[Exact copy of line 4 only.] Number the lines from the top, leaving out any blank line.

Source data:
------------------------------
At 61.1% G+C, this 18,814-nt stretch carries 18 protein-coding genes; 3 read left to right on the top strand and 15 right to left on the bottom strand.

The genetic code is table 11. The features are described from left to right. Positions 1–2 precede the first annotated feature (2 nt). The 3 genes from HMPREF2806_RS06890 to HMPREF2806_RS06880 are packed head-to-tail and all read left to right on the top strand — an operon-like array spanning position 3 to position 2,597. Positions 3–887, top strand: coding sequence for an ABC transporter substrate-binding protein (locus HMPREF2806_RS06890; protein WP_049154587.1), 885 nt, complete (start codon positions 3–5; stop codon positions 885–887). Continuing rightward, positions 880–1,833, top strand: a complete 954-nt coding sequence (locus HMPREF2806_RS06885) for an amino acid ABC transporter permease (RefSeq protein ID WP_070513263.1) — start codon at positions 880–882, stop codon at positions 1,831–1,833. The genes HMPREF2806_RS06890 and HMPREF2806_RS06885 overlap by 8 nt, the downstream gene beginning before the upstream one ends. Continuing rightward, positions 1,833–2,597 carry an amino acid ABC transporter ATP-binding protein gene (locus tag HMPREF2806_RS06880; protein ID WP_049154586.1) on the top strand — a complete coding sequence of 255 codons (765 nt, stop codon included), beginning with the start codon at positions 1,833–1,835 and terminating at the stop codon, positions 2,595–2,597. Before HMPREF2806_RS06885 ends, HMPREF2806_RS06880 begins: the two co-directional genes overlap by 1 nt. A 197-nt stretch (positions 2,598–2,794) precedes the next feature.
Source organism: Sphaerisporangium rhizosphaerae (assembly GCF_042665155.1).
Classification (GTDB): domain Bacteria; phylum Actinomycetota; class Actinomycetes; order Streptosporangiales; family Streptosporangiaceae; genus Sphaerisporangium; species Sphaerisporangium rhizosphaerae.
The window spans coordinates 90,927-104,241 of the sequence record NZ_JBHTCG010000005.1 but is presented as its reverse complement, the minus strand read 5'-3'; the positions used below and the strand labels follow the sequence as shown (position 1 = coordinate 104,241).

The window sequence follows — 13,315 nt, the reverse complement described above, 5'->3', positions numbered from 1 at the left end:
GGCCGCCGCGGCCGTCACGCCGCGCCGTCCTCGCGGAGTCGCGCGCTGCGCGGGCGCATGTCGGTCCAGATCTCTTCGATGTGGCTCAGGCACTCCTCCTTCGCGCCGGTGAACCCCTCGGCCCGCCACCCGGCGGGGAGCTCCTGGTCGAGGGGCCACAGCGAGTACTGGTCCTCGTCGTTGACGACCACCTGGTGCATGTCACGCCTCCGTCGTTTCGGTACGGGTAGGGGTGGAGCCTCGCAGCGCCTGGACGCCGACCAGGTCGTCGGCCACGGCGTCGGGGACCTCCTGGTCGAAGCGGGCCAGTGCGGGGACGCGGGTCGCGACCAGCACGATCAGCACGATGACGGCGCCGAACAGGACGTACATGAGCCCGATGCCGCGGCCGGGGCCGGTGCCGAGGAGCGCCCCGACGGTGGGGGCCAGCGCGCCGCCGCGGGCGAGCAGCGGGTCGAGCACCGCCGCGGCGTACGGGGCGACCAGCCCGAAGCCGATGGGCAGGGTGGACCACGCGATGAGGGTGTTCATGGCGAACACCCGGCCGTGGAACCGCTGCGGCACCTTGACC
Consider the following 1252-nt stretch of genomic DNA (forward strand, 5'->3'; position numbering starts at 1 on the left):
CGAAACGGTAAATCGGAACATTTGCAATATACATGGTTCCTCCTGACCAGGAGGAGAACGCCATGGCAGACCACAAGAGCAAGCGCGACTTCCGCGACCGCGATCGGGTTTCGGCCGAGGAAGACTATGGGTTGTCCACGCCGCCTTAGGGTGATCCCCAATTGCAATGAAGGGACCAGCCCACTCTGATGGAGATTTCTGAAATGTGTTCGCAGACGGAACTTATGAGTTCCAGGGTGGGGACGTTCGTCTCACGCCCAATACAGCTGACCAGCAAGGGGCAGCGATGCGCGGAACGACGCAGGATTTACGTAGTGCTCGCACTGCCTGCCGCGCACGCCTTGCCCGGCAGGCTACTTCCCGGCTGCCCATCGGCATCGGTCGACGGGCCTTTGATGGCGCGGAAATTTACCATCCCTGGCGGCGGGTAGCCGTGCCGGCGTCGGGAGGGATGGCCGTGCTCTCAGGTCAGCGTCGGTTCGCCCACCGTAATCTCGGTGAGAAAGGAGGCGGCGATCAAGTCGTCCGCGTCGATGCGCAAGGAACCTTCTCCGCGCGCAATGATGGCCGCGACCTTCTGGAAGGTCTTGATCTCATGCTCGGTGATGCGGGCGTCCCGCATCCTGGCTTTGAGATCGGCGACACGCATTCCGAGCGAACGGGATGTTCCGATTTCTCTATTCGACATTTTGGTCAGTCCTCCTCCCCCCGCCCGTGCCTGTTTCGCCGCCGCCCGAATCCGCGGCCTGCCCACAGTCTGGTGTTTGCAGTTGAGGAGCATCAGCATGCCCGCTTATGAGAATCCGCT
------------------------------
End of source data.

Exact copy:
Classification (GTDB): domain Bacteria; phylum Actinomycetota; class Actinomycetes; order Streptosporangiales; family Streptosporangiaceae; genus Sphaerisporangium; species Sphaerisporangium rhizosphaerae.